shareholders - basic

17.4p

15.6p


10.0p

7.5p

10.6p

Return on tangible equity   (2)

13.1%

11.7%


15.2%

11.3%

15.6%

 

 

30 June

31 March

31 December

 

2022

2022

2021

 

£bn

£bn

£bn

Balance sheet

 



Total assets

806.5

785.4

782.0

Funded assets   (2)

697.1

685.4

675.9

Loans to customers - amortised cost

362.6

365.3

359.0

Loans to customers and banks - amortised cost and FVOCI  

376.4

375.7

369.8

Go-forward group net lending   (2)

361.6

359.0

352.3

Total impairment provisions

3.5

3.7

3.8

Expected credit loss (ECL) coverage ratio  

0.93%

0.98%

1.03%

Assets under management and administration (AUMA)   (2)

32.9

35.0

35.6

Go-forward group customer deposits   (2)

476.2

465.6

461.4

Customer deposits

492.1

482.9

479.8

Liquidity and funding

 



Liquidity coverage ratio (LCR)

159%

167%

172%

Liquidity portfolio

268

275

286

Net stable funding ratio (NSFR)   (5)

153%

152%

157%

Loan:deposit ratio   (2)

71%

73%

72%

Total wholesale funding

76

76

77

Short-term wholesale funding

24

22

23

Capital and leverage

 



Common Equity Tier (CET1) ratio   (6)

14.3%

15.2%

18.2%

Total capital ratio   (6)

19.3%

20.4%

24.7%

Pro forma CET1 ratio, pre foreseeable items   (7)

15.6%

16.1%

19.5%

Risk-weighted assets (RWAs)

179.8

176.8

157.0

UK leverage ratio   (8)

5.2%

5.5%

5.9%

Tangible net asset value (TNAV) per ordinary share

267p

269p

272p

Number of ordinary shares in issue (millions)   (9)

10,436

10,622

11,272

 

(1)

Refer to the following page for details of notable items within total income.

(2)

Refer to the Non-IFRS financial measures appendix for details of basis of preparation and reconciliation of non-IFRS financial measures and performance metrics.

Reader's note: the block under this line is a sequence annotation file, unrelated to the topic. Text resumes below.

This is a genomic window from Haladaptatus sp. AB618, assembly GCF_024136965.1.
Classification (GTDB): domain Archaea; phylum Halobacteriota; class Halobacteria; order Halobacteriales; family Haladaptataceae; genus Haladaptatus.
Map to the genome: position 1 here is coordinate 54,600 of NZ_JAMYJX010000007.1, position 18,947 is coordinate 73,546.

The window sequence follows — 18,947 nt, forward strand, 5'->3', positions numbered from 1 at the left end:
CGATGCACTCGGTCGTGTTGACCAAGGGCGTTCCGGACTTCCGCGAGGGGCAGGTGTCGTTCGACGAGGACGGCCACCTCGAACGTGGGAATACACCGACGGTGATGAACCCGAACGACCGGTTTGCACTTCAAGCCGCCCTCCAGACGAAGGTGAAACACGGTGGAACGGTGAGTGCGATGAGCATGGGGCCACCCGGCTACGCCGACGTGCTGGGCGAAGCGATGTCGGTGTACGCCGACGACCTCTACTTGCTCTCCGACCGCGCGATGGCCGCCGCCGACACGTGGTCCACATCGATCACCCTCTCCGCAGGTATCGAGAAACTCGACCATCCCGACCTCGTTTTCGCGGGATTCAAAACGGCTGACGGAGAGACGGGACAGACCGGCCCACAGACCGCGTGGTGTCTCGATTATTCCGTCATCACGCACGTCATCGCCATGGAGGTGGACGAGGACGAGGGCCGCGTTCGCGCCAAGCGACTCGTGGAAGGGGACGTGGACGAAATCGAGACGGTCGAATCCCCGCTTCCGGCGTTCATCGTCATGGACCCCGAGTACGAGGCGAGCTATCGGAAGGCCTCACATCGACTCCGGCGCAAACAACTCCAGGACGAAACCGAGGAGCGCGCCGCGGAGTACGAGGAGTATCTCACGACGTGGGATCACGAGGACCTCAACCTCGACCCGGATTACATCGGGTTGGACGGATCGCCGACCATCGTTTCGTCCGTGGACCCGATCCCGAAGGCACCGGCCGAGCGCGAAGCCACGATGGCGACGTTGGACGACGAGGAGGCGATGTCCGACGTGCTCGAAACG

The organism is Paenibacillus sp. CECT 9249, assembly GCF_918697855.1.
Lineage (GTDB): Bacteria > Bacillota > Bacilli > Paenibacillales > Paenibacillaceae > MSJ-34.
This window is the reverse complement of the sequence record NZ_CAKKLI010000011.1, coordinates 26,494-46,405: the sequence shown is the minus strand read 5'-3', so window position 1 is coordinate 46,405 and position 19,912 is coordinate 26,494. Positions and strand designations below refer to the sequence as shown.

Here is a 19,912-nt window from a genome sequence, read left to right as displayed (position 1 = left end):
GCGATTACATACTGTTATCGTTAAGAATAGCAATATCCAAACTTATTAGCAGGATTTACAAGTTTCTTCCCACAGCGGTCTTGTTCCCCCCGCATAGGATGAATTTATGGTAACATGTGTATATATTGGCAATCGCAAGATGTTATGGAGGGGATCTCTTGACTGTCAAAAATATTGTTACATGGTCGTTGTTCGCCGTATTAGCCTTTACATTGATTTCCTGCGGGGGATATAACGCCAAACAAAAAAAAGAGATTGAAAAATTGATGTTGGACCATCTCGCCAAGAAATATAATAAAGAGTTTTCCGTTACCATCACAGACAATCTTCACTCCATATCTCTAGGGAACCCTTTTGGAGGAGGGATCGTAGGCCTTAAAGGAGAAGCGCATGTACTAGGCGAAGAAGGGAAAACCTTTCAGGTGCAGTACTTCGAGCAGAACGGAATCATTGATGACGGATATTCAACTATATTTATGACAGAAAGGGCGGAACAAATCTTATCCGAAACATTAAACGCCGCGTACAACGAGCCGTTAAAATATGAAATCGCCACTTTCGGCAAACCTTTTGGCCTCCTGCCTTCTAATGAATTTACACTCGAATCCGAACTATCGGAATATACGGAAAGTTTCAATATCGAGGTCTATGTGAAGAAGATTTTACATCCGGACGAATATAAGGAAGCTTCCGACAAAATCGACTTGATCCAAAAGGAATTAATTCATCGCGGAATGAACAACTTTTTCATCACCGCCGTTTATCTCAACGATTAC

(3)

Go-forward group excludes Ulster Bank RoI and discontinued operations.

(4)

NatWest Group excluding Ulster Bank RoI and liquid asset buffer.

(5)

The NSFR is presented on a spot basis.

(6)

Based on the PRA Rulebook Instrument transitional arrangements, therefore includes transitional relief on grandfathered capital instruments and transitional arrangements for the capital impact of IFRS 9 expected credit loss (ECL) accounting. For additional information, refer to page 66. On 1 January 2022 the proforma CET1 ratio was 15.9% following regulatory changes.

(7)

The pro forma CET1 ratio at 30 June 2022 excludes foreseeable items of £2,341 million: £500 million for ordinary dividends, £1,750 million for special dividends and £91 million foreseeable charges (31 March 2022 excludes foreseeable items of £1,623 million: £1,096 million for ordinary dividends and £527 million foreseeable charges; 31 December 2021 excludes foreseeable charges of £2,036 million: £846 million for ordinary dividends and £1,190 million foreseeable charges and pension contributions).

(8)

The UK leverage exposure is calculated in accordance with the Leverage Ratio (CRR) part of the PRA Rulebook, and transitional Tier 1 capital is calculated in accordance with the PRA Rulebook. For additional information, refer to page 67.

(9)

The number of ordinary shares in issue excludes own shares held.



 

Summary consolidated income statement for the period ended 30 June 2022

 


Half year ended

 

Quarter ended


30 June

30 June

 

30 June

31 March

30 June

 

2022

2021

 

2022

2022

2021

 

£m

£m

 

£m

£m

£m

Net interest income

4,334

3,744


2,307

2,027

1,900

Non-interest income

1,885

1,397


904

981

671

Total income

6,219

5,141


3,211

3,008

2,571

Litigation and conduct costs

(169)

18


(67)

(102)

34

Other operating expenses

(3,484)

(3,517)


(1,766)

(1,718)

(1,729)

Operating expenses

(3,653)

(3,499)


(1,833)

(1,820)

(1,695)

Profit before impairment releases

2,566

1,642


1,378

1,188

876

Impairment releases

54

683


18

36

597

Operating profit before tax

2,620

2,325


1,396

1,224

1,473

Tax charge

(795)

(432)


(409)

(386)

(199)

Profit from continuing operations

1,825

1,893


987

838

1,274

Profit from discontinued operations, net of tax

190

177


127

63

83

Profit for the period

2,015

2,070


1,114

901

1,357

Attributable to:

 



 



Ordinary shareholders

1,891

1,842


1,050

841

1,222

Preference shareholders

-

9


-

-

4

Paid-in equity shareholders

121

178


62

59

91

Non-controlling interests

3

41


2

1

40


2,015

2,070


1,114

901

1,357


 



 



Notable items within total income   (1)